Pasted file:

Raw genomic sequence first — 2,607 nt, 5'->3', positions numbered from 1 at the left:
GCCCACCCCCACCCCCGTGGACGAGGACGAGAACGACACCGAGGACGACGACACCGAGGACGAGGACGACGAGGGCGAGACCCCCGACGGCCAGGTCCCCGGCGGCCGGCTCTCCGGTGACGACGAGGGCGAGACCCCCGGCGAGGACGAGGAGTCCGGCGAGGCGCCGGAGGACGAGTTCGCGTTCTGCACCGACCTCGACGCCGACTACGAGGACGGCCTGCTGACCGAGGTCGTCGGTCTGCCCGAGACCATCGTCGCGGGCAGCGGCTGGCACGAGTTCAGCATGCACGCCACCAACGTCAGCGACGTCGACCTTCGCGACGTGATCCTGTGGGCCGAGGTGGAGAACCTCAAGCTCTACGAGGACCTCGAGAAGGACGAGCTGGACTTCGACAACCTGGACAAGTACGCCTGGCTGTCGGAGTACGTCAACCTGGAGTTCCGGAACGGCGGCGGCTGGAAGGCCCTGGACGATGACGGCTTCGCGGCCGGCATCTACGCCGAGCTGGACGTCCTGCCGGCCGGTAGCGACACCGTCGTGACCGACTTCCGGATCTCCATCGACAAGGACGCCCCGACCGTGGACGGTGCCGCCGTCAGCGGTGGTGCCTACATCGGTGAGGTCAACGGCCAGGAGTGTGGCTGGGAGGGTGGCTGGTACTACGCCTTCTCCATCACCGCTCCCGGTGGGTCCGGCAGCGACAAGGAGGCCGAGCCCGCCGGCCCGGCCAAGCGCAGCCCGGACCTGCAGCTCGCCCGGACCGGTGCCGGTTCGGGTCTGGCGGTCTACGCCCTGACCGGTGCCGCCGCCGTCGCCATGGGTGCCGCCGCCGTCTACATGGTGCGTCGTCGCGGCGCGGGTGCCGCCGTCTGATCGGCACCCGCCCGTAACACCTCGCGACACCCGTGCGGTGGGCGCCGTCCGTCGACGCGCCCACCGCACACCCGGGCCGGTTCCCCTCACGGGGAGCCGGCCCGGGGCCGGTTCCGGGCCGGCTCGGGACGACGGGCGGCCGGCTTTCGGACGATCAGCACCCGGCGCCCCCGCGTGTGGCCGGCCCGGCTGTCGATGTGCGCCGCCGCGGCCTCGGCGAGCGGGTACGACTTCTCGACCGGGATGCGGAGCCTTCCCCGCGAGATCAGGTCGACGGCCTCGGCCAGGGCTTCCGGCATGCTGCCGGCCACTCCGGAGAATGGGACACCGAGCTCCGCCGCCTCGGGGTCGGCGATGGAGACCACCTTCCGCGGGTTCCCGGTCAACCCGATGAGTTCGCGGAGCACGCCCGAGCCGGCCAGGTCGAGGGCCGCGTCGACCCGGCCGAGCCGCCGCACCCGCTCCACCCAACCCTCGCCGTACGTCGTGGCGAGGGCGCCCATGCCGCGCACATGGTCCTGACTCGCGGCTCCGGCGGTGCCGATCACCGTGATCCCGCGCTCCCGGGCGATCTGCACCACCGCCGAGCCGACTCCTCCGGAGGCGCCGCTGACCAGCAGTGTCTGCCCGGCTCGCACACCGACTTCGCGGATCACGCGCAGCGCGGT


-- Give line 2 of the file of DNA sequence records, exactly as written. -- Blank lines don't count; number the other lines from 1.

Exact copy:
GCCCACCCCCACCCCCGTGGACGAGGACGAGAACGACACCGAGGACGACGACACCGAGGACGAGGACGACGAGGGCGAGACCCCCGACGGCCAGGTCCCCGGCGGCCGGCTCTCCGGTGACGACGAGGGCGAGACCCCCGGCGAGGACGAGGAGTCCGGCGAGGCGCCGGAGGACGAGTTCGCGTTCTGCACCGACCTCGACGCCGACTACGAGGACGGCCTGCTGACCGAGGTCGTCGGTCTGCCCGAGACCATCGTCGCGGGCAGCGGCTGGCACGAGTTCAGCATGCACGCCACCAACGTCAGCGACGTCGACCTTCGCGACGTGATCCTGTGGGCCGAGGTGGAGAACCTCAAGCTCTACGAGGACCTCGAGAAGGACGAGCTGGACTTCGACAACCTGGACAAGTACGCCTGGCTGTCGGAGTACGTCAACCTGGAGTTCCGGAACGGCGGCGGCTGGAAGGCCCTGGACGATGACGGCTTCGCGGCCGGCATCTACGCCGAGCTGGACGTCCTGCCGGCCGGTAGCGACACCGTCGTGACCGACTTCCGGATCTCCATCGACAAGGACGCCCCGACCGTGGACGGTGCCGCCGTCAGCGGTGGTGCCTACATCGGTGAGGTCAACGGCCAGGAGTGTGGCTGGGAGGGTGGCTGGTACTACGCCTTCTCCATCACCGCTCCCGGTGGGTCCGGCAGCGACAAGGAGGCCGAGCCCGCCGGCCCGGCCAAGCGCAGCCCGGACCTGCAGCTCGCCCGGACCGGTGCCGGTTCGGGTCTGGCGGTCTACGCCCTGACCGGTGCCGCCGCCGTCGCCATGGGTGCCGCCGCCGTCTACATGGTGCGTCGTCGCGGCGCGGGTGCCGCCGTCTGATCGGCACCCGCCCGTAACACCTCGCGACACCCGTGCGGTGGGCGCCGTCCGTCGACGCGCCCACCGCACACCCGGGCCGGTTCCCCTCACGGGGAGCCGGCCCGGGGCCGGTTCCGGGCCGGCTCGGGACGACGGGCGGCCGGCTTTCGGACGATCAGCACCCGGCGCCCCCGCGTGTGGCCGGCCCGGCTGTCGATGTGCGCCGCCGCGGCCTCGGCGAGCGGGTACGACTTCTCGACCGGGATGCGGAGCCTTCCCCGCGAGATCAGGTCGACGGCCTCGGCCAGGGCTTCCGGCATGCTGCCGGCCACTCCGGAGAATGGGACACCGAGCTCCGCCGCCTCGGGGTCGGCGATGGAGACCACCTTCCGCGGGTTCCCGGTCAACCCGATGAGTTCGCGGAGCACGCCCGAGCCGGCCAGGTCGAGGGCCGCGTCGACCCGGCCGAGCCGCCGCACCCGCTCCACCCAACCCTCGCCGTACGTCGTGGCGAGGGCGCCCATGCCGCGCACATGGTCCTGACTCGCGGCTCCGGCGGTGCCGATCACCGTGATCCCGCGCTCCCGGGCGATCTGCACCACCGCCGAGCCGACTCCTCCGGAGGCGCCGCTGACCAGCAGTGTCTGCCCGGCTCGCACACCGACTTCGCGGATCACGCGCAGCGCGGT